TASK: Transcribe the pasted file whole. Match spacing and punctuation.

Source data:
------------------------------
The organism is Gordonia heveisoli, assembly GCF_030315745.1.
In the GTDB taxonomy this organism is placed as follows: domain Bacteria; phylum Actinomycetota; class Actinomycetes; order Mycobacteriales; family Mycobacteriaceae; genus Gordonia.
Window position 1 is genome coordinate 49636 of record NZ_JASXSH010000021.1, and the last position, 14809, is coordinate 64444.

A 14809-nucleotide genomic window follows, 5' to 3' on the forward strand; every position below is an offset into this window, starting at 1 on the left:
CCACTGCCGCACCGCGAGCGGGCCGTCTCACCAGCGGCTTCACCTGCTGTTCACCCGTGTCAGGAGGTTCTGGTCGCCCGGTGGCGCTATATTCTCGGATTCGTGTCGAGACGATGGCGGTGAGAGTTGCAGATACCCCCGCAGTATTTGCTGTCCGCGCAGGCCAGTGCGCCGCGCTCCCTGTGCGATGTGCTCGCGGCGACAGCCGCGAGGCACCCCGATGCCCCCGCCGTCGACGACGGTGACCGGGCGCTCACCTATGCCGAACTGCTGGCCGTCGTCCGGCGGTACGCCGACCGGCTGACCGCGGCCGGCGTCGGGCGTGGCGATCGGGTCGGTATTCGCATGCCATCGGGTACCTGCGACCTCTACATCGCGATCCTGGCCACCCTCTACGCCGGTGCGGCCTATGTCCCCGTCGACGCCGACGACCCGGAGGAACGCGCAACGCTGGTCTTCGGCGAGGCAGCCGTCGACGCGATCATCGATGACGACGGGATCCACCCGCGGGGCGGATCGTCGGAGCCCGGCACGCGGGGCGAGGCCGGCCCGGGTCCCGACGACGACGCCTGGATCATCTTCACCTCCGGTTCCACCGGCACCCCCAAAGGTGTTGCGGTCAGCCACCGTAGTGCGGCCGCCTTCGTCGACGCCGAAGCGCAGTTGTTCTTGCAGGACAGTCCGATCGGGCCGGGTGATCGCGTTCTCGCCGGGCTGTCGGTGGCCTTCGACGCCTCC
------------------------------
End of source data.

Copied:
The organism is Gordonia heveisoli, assembly GCF_030315745.1.
In the GTDB taxonomy this organism is placed as follows: domain Bacteria; phylum Actinomycetota; class Actinomycetes; order Mycobacteriales; family Mycobacteriaceae; genus Gordonia.
Window position 1 is genome coordinate 49636 of record NZ_JASXSH010000021.1, and the last position, 14809, is coordinate 64444.

A 14809-nucleotide genomic window follows, 5' to 3' on the forward strand; every position below is an offset into this window, starting at 1 on the left:
CCACTGCCGCACCGCGAGCGGGCCGTCTCACCAGCGGCTTCACCTGCTGTTCACCCGTGTCAGGAGGTTCTGGTCGCCCGGTGGCGCTATATTCTCGGATTCGTGTCGAGACGATGGCGGTGAGAGTTGCAGATACCCCCGCAGTATTTGCTGTCCGCGCAGGCCAGTGCGCCGCGCTCCCTGTGCGATGTGCTCGCGGCGACAGCCGCGAGGCACCCCGATGCCCCCGCCGTCGACGACGGTGACCGGGCGCTCACCTATGCCGAACTGCTGGCCGTCGTCCGGCGGTACGCCGACCGGCTGACCGCGGCCGGCGTCGGGCGTGGCGATCGGGTCGGTATTCGCATGCCATCGGGTACCTGCGACCTCTACATCGCGATCCTGGCCACCCTCTACGCCGGTGCGGCCTATGTCCCCGTCGACGCCGACGACCCGGAGGAACGCGCAACGCTGGTCTTCGGCGAGGCAGCCGTCGACGCGATCATCGATGACGACGGGATCCACCCGCGGGGCGGATCGTCGGAGCCCGGCACGCGGGGCGAGGCCGGCCCGGGTCCCGACGACGACGCCTGGATCATCTTCACCTCCGGTTCCACCGGCACCCCCAAAGGTGTTGCGGTCAGCCACCGTAGTGCGGCCGCCTTCGTCGACGCCGAAGCGCAGTTGTTCTTGCAGGACAGTCCGATCGGGCCGGGTGATCGCGTTCTCGCCGGGCTGTCGGTGGCCTTCGACGCCTCC